Tagged: instrumental

In One Gollup

Highly unusual home-made release by Evil Dick (i.e. Richard Hemmings of Leicester). His All That Glisters (NO LABEL) is mostly a one-man-band release, although he is joined by saxophonist Dave Jackson for some of the record…Dick plays keyboards, drums and guitar, and may do some “digital mangling” of the saxophone sound. It’s a highly eclectic mix – free jazz, improvised music, electronic squeal, hip-hop beats and fusion all drop into Dick’s melting pot, which he stirs with the zest of an insane witch cackling over her cauldron.

There’s evidently a lot of musical chops behind Dick’s madcap sprees, but he never sits still for long enough for us to appreciate them – he’s keen on cut-ups, edits, juxtapositions, stop-start arrangements, and just about any trick he can use to keep the dynamics of each tune zipping along like Roadrunner in the Chuck Jones cartoons. These loopy changes make it hard for the listener to concentrate, although that may be part of the plan. Not everything follows this schema exactly, and the six parts of ‘All That Glisters’ are formless sprawls without the manic rhythms, possibly intended to demonstrate Evil Dick’s idiosyncratic take on musique concrète with their unutterably bizarre manipulations of sound, arranged to no apparent logic.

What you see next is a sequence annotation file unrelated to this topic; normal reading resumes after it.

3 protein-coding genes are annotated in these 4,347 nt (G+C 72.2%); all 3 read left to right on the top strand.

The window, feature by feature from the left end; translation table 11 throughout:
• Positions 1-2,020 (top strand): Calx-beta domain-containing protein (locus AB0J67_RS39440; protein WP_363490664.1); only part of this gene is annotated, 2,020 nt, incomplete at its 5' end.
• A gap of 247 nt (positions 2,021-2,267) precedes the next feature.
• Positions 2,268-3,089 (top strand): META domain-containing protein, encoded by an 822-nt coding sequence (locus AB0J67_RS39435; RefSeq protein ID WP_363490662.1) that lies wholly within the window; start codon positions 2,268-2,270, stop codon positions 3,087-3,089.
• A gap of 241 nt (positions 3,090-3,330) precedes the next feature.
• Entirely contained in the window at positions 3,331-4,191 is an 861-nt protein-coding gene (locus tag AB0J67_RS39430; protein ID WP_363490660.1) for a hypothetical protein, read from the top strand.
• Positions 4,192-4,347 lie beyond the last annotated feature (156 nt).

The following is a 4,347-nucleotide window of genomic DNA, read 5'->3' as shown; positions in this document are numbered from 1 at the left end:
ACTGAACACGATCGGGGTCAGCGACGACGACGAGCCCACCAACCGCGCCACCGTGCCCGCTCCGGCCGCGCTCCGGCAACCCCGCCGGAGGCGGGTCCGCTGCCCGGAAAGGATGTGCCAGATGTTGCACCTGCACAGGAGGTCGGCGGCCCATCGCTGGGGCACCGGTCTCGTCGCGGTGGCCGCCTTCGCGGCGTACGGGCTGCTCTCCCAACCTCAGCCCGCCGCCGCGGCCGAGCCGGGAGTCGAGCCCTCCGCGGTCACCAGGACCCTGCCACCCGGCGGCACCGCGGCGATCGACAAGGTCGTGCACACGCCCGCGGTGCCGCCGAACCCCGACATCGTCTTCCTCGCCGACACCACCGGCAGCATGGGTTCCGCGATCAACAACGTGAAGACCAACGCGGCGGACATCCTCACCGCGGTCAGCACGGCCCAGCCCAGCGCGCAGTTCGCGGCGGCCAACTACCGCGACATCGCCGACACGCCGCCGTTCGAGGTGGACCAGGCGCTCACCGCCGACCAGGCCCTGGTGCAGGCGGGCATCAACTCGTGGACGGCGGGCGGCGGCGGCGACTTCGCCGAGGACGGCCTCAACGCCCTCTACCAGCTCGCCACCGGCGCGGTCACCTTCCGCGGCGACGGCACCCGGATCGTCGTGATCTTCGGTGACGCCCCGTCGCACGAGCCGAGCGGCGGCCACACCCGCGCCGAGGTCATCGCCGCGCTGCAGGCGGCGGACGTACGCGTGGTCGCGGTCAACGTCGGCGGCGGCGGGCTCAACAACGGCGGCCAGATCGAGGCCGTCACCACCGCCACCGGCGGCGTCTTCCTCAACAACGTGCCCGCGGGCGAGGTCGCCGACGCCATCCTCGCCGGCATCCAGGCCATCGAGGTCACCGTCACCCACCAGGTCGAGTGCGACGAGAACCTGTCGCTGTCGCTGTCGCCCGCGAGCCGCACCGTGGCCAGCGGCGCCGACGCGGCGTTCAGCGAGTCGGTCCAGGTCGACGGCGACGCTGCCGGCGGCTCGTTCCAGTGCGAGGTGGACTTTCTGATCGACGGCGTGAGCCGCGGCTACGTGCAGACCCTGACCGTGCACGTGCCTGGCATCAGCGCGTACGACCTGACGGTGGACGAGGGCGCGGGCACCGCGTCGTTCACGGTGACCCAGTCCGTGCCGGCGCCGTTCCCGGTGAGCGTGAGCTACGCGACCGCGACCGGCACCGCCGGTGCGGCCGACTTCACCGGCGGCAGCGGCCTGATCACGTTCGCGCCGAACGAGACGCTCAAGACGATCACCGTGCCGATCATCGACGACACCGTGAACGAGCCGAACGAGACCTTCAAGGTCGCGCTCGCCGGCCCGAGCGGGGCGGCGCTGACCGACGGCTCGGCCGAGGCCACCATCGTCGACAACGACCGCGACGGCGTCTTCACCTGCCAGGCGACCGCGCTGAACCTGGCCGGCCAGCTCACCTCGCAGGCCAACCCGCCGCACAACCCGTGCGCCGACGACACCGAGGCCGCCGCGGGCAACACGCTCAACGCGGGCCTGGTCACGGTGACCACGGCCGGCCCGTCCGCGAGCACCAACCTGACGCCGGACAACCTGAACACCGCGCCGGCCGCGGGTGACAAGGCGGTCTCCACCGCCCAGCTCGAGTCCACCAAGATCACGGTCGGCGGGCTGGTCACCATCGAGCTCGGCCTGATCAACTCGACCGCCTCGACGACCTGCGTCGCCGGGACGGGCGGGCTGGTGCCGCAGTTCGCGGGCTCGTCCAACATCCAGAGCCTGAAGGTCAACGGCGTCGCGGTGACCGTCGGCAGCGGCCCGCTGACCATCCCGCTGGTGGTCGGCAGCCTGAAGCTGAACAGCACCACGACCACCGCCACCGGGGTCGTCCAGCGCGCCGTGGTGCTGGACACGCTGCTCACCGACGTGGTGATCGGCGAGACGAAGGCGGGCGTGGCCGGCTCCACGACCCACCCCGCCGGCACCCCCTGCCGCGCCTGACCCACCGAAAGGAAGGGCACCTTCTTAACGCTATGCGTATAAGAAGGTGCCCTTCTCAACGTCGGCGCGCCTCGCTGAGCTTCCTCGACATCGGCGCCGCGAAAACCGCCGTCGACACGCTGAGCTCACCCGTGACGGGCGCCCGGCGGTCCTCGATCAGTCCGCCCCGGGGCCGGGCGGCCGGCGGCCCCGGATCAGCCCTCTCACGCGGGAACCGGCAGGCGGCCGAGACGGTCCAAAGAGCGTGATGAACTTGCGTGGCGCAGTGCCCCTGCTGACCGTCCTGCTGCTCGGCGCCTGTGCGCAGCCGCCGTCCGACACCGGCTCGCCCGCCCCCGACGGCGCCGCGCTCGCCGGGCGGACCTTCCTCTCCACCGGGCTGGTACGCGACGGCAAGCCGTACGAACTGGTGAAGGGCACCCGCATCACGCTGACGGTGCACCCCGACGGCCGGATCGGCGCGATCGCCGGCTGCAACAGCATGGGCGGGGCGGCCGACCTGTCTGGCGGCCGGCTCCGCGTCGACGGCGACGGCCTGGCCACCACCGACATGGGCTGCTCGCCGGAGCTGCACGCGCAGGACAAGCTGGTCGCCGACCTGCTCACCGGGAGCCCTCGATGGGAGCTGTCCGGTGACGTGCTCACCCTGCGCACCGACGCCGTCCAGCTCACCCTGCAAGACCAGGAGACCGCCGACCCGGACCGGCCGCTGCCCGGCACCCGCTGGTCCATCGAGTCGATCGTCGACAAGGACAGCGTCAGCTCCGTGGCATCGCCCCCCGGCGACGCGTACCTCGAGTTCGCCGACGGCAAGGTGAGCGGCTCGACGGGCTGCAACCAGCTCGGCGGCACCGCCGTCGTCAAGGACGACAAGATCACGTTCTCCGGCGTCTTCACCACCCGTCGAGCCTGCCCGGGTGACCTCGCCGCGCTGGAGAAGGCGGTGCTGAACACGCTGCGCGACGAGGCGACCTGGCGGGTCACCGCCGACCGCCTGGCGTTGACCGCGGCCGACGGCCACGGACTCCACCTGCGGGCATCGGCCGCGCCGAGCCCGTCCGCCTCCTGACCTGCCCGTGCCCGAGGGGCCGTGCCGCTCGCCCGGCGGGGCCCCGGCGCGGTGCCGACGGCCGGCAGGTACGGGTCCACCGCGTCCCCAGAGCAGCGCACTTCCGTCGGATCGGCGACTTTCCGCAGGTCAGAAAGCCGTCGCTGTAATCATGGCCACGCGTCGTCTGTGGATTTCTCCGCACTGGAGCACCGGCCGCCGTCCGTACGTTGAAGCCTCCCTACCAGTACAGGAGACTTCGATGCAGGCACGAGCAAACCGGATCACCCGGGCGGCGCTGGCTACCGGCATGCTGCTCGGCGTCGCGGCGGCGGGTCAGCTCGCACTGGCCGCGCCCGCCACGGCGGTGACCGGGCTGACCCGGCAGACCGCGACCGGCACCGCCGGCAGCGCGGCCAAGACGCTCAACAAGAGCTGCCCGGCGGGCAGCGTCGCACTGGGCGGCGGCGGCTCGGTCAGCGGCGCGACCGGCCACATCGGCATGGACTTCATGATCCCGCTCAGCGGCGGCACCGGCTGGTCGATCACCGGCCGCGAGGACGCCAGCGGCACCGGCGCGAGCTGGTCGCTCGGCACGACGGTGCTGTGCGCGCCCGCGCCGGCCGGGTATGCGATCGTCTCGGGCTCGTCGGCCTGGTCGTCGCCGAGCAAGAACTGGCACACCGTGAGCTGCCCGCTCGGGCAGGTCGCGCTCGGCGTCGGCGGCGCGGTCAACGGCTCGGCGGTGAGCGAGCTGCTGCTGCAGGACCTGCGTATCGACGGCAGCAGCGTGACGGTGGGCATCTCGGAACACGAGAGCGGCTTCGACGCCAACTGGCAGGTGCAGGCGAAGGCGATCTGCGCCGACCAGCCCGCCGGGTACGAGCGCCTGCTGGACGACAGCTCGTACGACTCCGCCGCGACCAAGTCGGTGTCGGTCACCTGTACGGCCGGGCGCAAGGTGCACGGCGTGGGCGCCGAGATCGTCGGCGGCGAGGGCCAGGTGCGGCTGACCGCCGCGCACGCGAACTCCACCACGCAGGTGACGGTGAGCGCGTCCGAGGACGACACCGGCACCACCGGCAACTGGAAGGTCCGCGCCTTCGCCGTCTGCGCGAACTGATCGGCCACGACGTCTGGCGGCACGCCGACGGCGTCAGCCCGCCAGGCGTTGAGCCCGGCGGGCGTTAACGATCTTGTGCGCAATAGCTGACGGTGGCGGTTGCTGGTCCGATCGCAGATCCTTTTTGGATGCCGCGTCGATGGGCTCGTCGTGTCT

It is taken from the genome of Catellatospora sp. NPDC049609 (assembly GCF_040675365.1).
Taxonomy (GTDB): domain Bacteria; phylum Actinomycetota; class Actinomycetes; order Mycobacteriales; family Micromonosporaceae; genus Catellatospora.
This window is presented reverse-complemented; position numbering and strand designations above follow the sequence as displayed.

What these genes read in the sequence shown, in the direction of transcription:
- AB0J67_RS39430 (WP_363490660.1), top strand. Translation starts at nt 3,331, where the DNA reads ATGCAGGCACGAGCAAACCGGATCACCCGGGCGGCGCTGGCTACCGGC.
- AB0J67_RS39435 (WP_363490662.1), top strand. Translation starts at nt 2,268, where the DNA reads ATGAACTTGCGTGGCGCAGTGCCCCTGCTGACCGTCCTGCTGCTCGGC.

Hemmings is an associate of Ben Watson, the English writer who has published at some length on the work of Frank Zappa, a connection which I mention because I would guess Hemmings might be something of a Zappa devotee himself. He too is interested in jazz fusion, speedy keyboard runs, strong rhythms, tape-mangling, composition, and general zaniness. The difference is that Hemmings doesn’t really have much to say beneath the crazy surface effects and eccentric production, and judging by his jokey self-conscious sleeve notes, evidently lives in dread that anyone might take him seriously. From 16 January 2017.

Moon Boots